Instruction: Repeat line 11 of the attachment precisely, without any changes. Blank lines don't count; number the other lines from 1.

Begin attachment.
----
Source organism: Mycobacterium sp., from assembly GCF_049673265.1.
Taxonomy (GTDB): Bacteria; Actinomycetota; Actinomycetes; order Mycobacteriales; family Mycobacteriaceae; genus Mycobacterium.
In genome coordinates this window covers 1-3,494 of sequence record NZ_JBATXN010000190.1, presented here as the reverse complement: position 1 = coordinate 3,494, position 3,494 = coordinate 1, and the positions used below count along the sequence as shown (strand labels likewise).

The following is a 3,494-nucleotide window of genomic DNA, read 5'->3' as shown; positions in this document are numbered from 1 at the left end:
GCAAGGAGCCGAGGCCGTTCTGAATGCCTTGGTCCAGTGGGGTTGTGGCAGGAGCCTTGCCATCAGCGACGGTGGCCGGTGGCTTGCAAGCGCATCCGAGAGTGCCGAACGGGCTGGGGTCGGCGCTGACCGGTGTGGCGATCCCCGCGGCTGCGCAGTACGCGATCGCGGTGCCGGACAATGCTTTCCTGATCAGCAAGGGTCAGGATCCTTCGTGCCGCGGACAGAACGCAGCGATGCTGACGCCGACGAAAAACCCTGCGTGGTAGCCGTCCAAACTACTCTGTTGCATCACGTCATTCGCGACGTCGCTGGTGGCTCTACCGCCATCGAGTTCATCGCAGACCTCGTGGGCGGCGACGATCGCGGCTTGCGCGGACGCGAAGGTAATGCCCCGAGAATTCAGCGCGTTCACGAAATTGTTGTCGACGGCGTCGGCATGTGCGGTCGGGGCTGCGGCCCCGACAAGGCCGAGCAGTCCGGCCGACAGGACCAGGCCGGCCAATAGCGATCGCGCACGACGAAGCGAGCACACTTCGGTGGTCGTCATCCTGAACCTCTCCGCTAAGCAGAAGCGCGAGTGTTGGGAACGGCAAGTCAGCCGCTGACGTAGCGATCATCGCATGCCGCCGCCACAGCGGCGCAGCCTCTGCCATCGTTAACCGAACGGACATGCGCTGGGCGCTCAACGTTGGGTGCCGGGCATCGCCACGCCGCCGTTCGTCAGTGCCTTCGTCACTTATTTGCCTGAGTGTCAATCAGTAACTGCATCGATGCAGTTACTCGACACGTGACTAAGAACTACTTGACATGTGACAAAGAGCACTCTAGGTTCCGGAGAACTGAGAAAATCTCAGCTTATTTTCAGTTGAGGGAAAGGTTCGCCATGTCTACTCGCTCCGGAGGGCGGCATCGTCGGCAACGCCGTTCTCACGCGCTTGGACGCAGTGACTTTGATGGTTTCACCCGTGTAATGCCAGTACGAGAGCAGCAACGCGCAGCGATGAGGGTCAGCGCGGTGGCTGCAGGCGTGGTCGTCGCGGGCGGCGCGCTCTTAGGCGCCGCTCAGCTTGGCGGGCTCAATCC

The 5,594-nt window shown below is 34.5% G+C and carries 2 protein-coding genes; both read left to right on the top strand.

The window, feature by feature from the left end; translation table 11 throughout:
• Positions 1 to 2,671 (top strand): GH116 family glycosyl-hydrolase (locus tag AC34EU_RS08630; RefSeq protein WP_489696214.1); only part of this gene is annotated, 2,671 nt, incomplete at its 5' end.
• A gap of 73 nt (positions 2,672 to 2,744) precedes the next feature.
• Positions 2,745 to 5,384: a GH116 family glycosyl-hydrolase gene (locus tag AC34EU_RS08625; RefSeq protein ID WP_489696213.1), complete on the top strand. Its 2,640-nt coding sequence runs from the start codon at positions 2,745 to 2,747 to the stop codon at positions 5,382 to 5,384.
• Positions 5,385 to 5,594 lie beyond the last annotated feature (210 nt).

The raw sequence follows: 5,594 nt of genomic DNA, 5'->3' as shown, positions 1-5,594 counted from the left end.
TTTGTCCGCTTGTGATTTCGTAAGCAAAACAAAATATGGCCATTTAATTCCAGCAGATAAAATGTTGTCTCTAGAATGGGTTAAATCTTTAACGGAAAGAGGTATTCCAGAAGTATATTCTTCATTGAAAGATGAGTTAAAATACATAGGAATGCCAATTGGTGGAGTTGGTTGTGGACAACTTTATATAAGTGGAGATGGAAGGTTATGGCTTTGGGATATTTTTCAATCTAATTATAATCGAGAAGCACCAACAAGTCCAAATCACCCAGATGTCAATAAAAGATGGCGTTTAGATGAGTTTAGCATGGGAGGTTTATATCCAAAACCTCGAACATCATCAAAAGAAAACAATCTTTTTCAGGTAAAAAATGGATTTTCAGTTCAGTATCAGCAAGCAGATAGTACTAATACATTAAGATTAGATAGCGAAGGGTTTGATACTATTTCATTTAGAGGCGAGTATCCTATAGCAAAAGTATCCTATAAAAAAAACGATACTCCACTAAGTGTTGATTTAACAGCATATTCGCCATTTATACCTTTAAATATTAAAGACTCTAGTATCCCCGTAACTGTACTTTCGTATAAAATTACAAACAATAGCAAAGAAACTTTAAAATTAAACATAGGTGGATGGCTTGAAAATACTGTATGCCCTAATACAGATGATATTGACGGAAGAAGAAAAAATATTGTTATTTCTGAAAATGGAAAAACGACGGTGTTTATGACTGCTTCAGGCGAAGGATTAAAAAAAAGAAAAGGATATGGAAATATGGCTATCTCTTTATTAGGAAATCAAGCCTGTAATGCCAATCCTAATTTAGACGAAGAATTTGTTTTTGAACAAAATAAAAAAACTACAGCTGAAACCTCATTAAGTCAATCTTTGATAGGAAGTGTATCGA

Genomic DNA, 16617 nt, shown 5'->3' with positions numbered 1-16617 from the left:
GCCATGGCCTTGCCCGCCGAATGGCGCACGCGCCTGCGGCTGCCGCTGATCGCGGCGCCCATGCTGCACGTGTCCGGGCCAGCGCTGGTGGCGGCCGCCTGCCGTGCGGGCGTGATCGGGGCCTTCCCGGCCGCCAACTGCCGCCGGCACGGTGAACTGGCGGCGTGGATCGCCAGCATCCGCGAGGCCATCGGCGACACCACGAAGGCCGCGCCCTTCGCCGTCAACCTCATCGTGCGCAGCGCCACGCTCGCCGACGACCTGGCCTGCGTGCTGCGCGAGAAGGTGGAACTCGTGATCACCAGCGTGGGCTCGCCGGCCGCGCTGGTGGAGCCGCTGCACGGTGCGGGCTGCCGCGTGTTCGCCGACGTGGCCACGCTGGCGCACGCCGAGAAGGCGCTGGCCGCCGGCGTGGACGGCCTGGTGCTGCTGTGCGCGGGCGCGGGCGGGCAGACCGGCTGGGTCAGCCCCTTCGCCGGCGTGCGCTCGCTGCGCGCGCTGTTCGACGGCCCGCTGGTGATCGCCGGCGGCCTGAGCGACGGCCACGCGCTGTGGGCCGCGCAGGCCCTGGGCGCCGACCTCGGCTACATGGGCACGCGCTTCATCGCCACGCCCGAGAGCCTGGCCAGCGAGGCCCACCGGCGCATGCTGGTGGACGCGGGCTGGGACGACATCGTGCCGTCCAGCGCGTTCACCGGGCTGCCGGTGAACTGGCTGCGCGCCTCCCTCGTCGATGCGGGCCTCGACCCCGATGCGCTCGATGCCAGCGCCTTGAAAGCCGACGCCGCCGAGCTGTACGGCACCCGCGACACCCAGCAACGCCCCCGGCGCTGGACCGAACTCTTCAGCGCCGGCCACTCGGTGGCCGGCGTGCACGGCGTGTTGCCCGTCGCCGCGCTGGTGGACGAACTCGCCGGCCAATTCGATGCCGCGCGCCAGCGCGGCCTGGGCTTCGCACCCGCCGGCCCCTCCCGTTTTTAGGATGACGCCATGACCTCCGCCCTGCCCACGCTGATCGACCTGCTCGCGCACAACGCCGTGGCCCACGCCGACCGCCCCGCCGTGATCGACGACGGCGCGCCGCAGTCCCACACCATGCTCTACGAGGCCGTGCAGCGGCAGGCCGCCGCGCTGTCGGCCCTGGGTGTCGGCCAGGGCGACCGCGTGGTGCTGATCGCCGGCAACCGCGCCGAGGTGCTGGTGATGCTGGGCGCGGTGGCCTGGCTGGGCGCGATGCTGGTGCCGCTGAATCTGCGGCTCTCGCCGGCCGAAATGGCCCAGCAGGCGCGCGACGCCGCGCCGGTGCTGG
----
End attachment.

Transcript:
• Positions 5,385 to 5,594 lie beyond the last annotated feature (210 nt).